I do not know what it means
That I should feel so sad;
There is a tale from olden times
I cannot get out of my mind.
The air is cool, and twilight falls,
And the Rhine flows quietly by;
The summit of the mountains glitters
In the evening sun.
The fairest maiden is sitting
In wondrous beauty up there,
Her golden jewels are sparkling,
She combs her golden hair.
She combs it with a golden comb
And sings a song the while;
It has an awe-inspiring,
It seizes the boatman in his skiff
With wildly aching pain;
He does not see the rocky reefs,
He only looks up to the heights.
I think at last the waves swallow
The boatman and his boat;
And that, with her singing,
The Lorelei has done.
(Translation by Richard Stokes, author of The Book of Lieder, Faber, 2005)
(Nomellini: Sinfonia della Luna, panel detail)
John Corigliano (b. 1938) and William M. Hoffman (b. 1939) are best known for their collaboration on the 1990 Metropolitan Opera commission, The Ghosts of Versailles. Their knack for the fantastic dates to 1967 with this “urban legend” from northern Manhattan, set in the Cloisters of Fort Tryon Park (literally “In the Heights”). Hoffman conjures a classic New York scenario with an unusual quartet of characters. Corigliano (whose father was concertmaster of the New York Philharmonic under Leonard Bernstein) matches his poet-librettist with music mixing spicy dissonance and haunting lyricism.
Song to the Witch of the Cloisters (Hoffman)
Old lady in the herb garden This Sunday in the lavender Fat lady in the crawling leaves White lady in the sun I know by moonlight Sweet lady, what you are Granny, Granny, the lovers wake and Oh, they sigh and fold White shades glow like stained glass; Their cigarettes burn like incense Mistress who rules coriander And curbs scents without mercy In whose palace grows the woven pomegranate Help me stop that stirring Without me willing Their kissing, their sleeping, their soaring My lady of the Cloisters Where Mary is forever weeping The holy baby never wakes And Christ lies unresurrected Before the moon moves And is laced gently by leaves Make the lovers be still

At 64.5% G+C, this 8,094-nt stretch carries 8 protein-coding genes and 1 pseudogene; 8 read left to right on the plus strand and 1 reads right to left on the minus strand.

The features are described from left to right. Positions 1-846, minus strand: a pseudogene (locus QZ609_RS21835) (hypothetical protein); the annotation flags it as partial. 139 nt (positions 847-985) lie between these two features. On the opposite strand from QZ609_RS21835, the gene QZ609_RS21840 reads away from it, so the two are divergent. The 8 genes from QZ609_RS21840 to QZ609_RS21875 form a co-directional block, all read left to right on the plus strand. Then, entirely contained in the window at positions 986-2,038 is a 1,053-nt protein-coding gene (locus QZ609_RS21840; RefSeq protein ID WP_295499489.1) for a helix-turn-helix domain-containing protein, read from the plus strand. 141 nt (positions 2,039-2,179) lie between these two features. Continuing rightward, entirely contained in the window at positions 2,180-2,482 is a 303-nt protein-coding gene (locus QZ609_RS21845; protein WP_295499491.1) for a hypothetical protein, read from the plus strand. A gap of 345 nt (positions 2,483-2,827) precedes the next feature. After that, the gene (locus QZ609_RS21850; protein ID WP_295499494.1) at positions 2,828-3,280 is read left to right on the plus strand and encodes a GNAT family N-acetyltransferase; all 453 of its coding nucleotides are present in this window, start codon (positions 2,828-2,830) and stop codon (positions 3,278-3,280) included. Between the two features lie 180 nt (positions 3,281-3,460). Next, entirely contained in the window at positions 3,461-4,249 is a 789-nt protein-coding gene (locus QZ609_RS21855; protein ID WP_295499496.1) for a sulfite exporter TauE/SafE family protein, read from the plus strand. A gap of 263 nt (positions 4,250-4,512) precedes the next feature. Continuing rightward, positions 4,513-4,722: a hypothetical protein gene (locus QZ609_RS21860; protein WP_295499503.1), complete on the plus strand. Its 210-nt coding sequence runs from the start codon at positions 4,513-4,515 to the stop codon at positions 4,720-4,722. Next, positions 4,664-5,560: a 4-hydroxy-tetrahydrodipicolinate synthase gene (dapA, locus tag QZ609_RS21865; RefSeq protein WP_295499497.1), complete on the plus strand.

Robert Schumann’s setting of Eichendorff’s (1788-1857) “Waldesgespräch” finds the mythic Siren away from her underwater castle and hunting the hunters. The composer matches the poet’s ironic framing device, reserving the musical and dramatic climax for the end, as the Lorelei turns the hunter’s greeting into a fatal curse.
Waldesgespräch / Dialogue in the Woods (Eichendorff)
It is already late, already cold,
Why ride lonely through the forest?
The forest is long, you are alone,
You lovely bride! I’ll lead you home!
‘Great is the deceit and cunning of men,
My heart is broken with grief,
The hunting horn echoes here and there,
O flee! You do not know who I am.’
So richly adorned are steed and lady,
So wondrous fair her youthful form,
Now I know you—may God protect me!
You are the enchantress Lorelei.
‘You know me well—from its towering rock
My castle looks silently into the Rhine.
It is already late, already cold,
You shall never leave this forest again!’
(Translation by Richard Stokes)
(Pushkin, by Trepinin)
In Russia, the biracial poet Aleksandr Pushkin (1799-1837) is literally referred to as “our everything.” His most famous play, Boris Godunov and his beloved novel-in-verse, Eugene Onegin are the sources of Russia’s two most popular operas. Reluctant to set the verse-novel, Tchaikovsky later exclaimed, “what poetry there is in Onegin!” He called his 1879 work “lyrical scenes in 3 acts.” Like Benjamin Britten and Peter Pears would do with their A Midsummer Night’s Dream libretto, Tchaikovsky let the original verse speak for itself and set entire sections of poetry unedited. Lensky’s two arias are examples of this approach, and the composer’s affinity for Pushkin’s lyricism are audible from the opening bars of each. In a tragic example of life imitating art, Pushkin, like his poet Lensky, was fatally wounded in a duel.